there is no hero in heroin

There Is No Hero in Heroin

January 25-31, 2016 is National Drug and Alcohol Facts week and is a great opportunity for adults to learn how to talk to their kids about drugs and for teens to learn the true dangers and risks that come with drugs. The best way to prevent teens from using or experimenting with drugs is to talk to them about the facts. One of the worst overdose epidemics facing our nation today is heroin. Use these facts to talk to your family and loved ones today. -All American Healthcare Hammond

It’s important to let your children make their own decisions and learn from their mistakes; however, it is more important to support and prepare your children for the decisions they will face in life. Talk to your kids about drugs and the short and long-term dangers that come with it.

The Center for Disease Control has reported staggering death rates caused by heroin overdoses. The rate of heroin-related deaths nearly quadrupled over a 10 year span. The number of adolescents using heroin is on the rise. Let’s address this battle before our kids have to.

What can we do to prevent our loved ones from falling victim to these deadly circumstances? Talk to them about the facts. No human is stronger than heroin.

Here are facts that you can share with friends, family, and loved ones.

What is Heroin?

  • Heroin, also known as diamorphine, was first synthesized in England in the late 1800s.
  • Like opium and morphine, heroin is made from the sap-like milk removed from the pod of the poppy flower. The opium is refined to make morphine, then further refined to make heroin.
  • Heroin was originally intended to be a non-addictive substitute for morphine; however, it was quickly discovered that the body rapidly metabolizes the drug back into morphine.
  • Opium addiction was a major problem in the US in the 1850, and heroin was intended to be the non-addictive solution. Heroin proved to be more addictive then both opium and morphine.
  • The sale, importation and manufacturing of the drug have been forbidden in the US since 1924.

Heroin has become the most widely abused opiate in the world. -The Heroin Project

What Makes Heroin Harmful?

  • Heroin is an illegal, highly addictive opioid drug.
  • Unlike alcohol, once you try heroin you are addicted due to its high potency and its ability to rapidly boost the mood to create a sense of euphoria.
  • A heroin overdose can cause slow, shallow breathing, coma and death.
  • Users often use heroin with other drugs or alcohol. This increases your risk of overdose.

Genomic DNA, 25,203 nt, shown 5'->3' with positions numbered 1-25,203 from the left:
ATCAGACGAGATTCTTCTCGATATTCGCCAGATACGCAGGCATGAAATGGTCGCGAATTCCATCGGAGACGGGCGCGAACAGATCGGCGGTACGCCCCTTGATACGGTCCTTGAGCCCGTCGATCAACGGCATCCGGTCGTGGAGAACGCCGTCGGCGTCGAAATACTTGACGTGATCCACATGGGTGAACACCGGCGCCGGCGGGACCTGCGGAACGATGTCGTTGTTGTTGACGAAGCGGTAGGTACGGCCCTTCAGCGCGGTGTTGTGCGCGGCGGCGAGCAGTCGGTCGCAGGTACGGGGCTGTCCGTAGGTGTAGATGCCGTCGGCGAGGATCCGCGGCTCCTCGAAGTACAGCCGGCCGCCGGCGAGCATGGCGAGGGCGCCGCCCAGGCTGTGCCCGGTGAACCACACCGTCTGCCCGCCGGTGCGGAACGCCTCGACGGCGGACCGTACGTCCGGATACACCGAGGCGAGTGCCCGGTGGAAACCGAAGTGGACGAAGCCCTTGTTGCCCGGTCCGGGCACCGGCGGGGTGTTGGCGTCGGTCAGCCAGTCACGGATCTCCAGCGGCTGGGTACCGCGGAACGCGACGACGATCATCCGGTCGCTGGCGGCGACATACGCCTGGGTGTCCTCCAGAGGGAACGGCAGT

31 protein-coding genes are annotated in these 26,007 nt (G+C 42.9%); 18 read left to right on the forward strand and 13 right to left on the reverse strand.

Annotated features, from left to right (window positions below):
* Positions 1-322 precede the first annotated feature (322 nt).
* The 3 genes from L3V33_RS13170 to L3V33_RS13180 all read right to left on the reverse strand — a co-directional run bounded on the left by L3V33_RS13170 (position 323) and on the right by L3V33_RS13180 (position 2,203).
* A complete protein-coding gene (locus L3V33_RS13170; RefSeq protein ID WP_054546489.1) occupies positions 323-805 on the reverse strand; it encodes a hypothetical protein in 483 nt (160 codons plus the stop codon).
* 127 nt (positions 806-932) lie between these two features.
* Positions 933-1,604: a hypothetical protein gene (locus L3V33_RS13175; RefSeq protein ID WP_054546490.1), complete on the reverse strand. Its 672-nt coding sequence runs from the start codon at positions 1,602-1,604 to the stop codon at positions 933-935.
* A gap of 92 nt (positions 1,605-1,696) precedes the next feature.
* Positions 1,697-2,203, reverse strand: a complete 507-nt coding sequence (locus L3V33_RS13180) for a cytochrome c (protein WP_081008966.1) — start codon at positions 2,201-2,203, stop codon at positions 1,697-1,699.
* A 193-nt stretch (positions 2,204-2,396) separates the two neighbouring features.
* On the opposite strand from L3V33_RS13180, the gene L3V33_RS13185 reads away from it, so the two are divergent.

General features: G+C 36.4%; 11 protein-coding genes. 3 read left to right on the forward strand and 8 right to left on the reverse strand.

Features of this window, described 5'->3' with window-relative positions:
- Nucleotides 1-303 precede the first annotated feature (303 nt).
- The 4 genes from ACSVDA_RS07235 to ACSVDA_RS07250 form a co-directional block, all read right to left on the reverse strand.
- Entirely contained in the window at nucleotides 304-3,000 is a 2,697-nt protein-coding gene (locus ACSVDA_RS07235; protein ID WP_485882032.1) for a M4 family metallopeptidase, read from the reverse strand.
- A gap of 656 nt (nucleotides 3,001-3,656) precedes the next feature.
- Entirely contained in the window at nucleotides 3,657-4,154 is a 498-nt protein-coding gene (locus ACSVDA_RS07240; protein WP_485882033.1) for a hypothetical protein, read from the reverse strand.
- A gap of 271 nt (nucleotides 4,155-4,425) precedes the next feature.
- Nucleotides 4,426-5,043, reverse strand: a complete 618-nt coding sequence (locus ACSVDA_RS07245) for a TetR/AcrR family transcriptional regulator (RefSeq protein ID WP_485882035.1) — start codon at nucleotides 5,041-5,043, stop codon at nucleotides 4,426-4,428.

• Heroin is usually injected; however, it can also be smoked or snorted.
  • Injecting heroin puts you at risk of viral infections like HIV, AIDS and Hepatitis B. It can also put you at risk of bacterial infections of the skin, bloodstream, and heart.
  • When heroin is injected into the muscle, the onset of euphoria takes about 5-8 minutes. When it is injected into the blood, the user has the most rapid onset, happening within 7-8 seconds.
  • Once you are addicted to the drug, your body will go through painful withdrawal that can involve pain, nausea and despair.

What Does Heroin Look Like?

  • In its purest form, heroin looks like a white powder, similar to cocaine.
  • Heroin can very between white, yellow, brown and gray.
  • The drug is often “cut” with other substances such as sugar, powdered milk, or baby laxatives.
  • You cannot determine the potency of heroin by looking at it or taking it. You will only know once it is in your system.
  • You cannot tell what substances are mixed with the drug. A legal dose of substances such as fentanyl can easily be mixed without knowing.
  • You cannot tell the drug’s concentration by looking at it so there is always a chance of overdose.
  • Heroin purchased off the streets also has a high chance of being mixed with other toxins that can cause permanent damage to internal organs and blood vessels.

What Has Caused the Rise in Heroin Use?

  • A rise in prescription painkiller abuse such as opioid prescriptions
  • Prescription drug abuse without proper consultation with doctors
  • Lack of access to substance abuse treatment centers
  • Lack of subscription consistency across the US
  • Improper disposable of prescription drugs

Who is Most as Risk of Heroin Addiction?


Heroin use more than doubled among young adults ages 18–25 in the past decade.

More than 9 in 10 people who used heroin also used at least one other drug.

45% of people who used heroin were also addicted to prescription opioid painkillers. -CDC

Talk to your children today about the facts and risks of heroin and other drugs. There are countless personal stories and testimonies online that can make strong impacts on readers. Address these facts and dangers with your family today so you can help them make the right choice tomorrow.

Learn more about the risks of using heroin and other drugs.

  • Learn how to recognize and respond to an opioid overdose.
  • Get help for substance abuse problems: 1-800-662-HELP.

For more information on MAT and naloxone, visit SAMHSA at:


Sources: CDC, The Heroin Project, Drug Free World

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